Then they continue with the following sung dialogue: Leader: Oh mill! Stand up!. / Group: I won’t. / Leader: For the aunt’s sake; / Group: I won’t. / Leader: For the aunt’s sake; / Group: I won’t. / Leader: (For the sake of) The trunk lock; / Group: I won’t. / Leader: For god’s sake; / Group: I will. Then they continue: /Leader: Oh mill! Go to sleep! / Group: I will. And the group members sleep by closing their eyes. / Leader: Oh mill! Make a chair! / Group: I will. And they lift a leg, and pretend that they are sitting on a chair. Finally: Leader: Oh mill! Turn round! And they all turn round. Then they add to their speed, by calling: – Oh mill! Make it faster! Faster! Faster!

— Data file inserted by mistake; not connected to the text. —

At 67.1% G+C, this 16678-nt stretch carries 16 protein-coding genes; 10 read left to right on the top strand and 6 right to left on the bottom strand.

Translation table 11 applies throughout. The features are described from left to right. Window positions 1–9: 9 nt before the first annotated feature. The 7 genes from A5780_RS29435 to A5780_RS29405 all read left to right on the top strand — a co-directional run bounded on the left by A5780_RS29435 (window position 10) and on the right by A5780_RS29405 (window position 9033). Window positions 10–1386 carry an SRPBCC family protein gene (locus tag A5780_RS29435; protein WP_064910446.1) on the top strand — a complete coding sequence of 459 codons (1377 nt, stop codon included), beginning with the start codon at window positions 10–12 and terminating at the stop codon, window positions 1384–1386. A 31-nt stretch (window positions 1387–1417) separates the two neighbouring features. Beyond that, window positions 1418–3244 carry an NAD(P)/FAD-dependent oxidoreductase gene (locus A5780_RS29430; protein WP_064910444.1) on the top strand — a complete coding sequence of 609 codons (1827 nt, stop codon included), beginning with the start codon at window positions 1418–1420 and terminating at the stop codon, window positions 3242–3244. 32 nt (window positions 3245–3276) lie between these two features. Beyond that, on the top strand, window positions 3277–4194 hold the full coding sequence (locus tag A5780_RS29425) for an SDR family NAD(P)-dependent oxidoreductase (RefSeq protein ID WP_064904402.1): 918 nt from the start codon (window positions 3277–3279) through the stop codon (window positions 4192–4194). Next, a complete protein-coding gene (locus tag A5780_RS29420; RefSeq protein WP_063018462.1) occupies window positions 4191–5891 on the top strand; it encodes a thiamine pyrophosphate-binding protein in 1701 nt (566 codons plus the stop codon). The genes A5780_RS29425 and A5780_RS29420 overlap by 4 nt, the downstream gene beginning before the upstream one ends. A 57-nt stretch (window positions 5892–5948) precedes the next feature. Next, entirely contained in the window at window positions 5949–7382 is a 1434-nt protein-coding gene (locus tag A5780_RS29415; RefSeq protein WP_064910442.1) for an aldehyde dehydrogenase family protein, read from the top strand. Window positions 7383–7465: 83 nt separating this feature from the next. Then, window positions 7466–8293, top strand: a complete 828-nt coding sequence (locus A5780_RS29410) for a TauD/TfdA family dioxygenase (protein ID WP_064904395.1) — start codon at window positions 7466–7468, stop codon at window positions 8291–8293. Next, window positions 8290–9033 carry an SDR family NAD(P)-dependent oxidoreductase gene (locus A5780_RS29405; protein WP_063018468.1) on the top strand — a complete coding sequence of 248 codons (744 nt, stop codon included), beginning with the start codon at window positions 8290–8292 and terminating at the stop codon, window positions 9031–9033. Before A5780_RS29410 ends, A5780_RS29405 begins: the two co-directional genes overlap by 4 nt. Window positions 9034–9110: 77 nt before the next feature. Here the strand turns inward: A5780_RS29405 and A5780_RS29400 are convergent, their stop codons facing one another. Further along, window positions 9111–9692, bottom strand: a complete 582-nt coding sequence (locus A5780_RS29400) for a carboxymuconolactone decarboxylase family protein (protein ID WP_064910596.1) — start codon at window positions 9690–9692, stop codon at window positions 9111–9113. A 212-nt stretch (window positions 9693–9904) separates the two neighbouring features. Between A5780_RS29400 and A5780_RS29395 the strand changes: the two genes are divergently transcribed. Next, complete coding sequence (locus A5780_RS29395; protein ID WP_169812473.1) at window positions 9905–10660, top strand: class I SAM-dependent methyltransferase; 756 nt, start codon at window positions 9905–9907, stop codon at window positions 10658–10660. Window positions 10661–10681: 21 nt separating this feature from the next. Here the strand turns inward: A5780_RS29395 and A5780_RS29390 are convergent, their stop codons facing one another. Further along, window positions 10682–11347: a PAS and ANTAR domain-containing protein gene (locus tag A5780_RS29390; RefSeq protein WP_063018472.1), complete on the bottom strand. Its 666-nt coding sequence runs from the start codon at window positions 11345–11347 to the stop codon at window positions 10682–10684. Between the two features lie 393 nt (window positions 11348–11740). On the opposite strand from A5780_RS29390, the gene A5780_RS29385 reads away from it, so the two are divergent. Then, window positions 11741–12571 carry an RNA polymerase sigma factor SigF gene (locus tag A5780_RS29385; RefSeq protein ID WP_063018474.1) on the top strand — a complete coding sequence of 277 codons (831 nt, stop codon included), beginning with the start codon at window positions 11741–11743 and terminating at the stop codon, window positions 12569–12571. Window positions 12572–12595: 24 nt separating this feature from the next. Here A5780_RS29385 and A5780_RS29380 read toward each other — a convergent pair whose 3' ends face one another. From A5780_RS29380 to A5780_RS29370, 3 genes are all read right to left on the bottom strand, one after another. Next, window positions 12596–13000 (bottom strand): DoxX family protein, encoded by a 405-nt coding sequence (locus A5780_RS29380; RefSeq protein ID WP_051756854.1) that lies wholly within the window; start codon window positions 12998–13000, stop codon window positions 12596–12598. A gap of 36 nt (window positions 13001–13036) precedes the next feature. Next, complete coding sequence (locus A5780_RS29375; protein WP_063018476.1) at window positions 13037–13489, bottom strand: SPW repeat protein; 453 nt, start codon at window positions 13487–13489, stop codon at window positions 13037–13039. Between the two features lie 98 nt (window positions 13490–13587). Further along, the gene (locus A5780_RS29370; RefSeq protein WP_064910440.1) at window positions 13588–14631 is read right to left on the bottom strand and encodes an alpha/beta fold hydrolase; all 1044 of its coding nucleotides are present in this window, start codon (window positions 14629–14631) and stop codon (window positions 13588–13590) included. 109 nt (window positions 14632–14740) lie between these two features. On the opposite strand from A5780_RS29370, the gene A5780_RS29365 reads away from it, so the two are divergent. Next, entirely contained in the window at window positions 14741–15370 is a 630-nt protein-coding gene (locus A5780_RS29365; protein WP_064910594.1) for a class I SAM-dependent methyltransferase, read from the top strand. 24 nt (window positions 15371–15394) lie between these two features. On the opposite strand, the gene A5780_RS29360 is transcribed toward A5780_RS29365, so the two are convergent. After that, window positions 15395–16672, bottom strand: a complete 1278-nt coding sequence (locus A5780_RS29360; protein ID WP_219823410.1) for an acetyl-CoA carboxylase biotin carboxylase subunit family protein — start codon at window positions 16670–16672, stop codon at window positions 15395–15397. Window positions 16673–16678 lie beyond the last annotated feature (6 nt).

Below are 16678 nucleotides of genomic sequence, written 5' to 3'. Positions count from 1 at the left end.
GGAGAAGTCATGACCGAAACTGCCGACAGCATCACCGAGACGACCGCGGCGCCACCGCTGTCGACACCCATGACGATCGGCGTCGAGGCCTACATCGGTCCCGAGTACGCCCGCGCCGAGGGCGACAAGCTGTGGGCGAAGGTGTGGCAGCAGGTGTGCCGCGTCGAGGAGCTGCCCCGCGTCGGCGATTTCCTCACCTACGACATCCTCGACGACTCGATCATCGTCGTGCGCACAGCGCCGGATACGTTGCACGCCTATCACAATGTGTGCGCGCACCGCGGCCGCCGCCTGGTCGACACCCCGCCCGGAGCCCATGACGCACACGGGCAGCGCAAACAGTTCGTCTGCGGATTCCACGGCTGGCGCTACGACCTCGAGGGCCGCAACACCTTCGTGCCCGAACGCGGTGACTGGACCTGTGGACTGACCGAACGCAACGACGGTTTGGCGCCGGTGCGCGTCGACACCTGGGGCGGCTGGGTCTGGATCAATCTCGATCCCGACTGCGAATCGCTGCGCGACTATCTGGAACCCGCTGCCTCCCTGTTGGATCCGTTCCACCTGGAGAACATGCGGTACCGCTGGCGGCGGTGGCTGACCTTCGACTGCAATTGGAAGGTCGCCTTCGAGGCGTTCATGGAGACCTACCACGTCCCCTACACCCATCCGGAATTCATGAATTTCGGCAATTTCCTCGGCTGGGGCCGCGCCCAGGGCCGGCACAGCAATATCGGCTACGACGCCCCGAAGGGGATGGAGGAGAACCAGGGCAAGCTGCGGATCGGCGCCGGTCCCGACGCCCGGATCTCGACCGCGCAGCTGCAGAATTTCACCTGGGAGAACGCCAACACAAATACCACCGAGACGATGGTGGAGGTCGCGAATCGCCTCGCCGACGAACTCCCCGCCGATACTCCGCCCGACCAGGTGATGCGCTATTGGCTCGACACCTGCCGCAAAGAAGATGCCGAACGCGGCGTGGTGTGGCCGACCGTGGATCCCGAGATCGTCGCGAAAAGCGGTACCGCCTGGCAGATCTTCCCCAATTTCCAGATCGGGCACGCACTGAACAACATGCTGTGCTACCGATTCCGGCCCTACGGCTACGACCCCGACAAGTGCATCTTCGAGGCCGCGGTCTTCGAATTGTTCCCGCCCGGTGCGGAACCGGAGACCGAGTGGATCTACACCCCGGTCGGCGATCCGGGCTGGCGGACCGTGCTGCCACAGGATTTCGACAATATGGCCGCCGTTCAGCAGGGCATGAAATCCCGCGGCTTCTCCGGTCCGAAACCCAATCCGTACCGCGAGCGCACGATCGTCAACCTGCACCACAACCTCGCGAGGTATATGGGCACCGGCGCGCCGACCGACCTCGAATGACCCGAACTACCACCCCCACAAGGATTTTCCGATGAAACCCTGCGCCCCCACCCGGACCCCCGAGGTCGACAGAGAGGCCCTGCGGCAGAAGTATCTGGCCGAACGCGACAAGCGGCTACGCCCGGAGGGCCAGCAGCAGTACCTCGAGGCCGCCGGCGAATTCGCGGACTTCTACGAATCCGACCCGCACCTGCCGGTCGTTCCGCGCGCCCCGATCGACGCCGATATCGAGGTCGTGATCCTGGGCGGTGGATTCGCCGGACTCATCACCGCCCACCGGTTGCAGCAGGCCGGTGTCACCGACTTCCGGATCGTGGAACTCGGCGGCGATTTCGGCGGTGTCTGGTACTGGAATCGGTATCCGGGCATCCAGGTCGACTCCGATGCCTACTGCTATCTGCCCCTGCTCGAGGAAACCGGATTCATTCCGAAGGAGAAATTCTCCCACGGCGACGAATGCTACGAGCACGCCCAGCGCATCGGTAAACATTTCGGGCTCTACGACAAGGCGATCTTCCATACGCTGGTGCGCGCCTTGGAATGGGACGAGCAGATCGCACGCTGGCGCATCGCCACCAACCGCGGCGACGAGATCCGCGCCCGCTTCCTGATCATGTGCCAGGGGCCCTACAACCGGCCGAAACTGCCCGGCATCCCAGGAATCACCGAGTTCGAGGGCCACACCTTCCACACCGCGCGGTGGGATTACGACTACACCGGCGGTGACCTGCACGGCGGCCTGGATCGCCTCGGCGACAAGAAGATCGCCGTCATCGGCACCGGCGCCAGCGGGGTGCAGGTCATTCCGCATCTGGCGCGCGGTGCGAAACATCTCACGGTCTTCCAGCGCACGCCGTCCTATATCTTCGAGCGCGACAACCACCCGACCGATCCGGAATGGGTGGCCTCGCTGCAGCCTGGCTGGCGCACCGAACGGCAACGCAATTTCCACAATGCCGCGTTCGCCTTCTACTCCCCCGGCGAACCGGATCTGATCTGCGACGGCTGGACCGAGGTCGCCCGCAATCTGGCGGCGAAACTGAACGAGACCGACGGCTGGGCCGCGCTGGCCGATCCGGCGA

Popular throughout Iran, the game enjoys specific rules for every region. The players are divided into two teams, and the starters are elected. The leader of the first team (the starters) uses a, roughly, one-meter long wooden stick (Dolak) to throw a smaller stick (Alak) toward the competing team; then he leaves the Dolak at the place where he has hit the Alak. Members of the other team try to grab the Alak in the air: such an achievement defines them as the winners, and the teams change their places.
If the Alak drops, this time a member of the second team takes it and throws it toward the Dolak; the starter’s Captain must hit the Alak in the air, and if he doesn’t succeed, he must give his place to another team member to continue. The members of the team of winners, then, take turns to hit the Alak with the Dolak in the air, to guide it to as farther a place as they can. After the last member, then it is the duty of the losers to carry the winners on their backs, from this place to the starting point.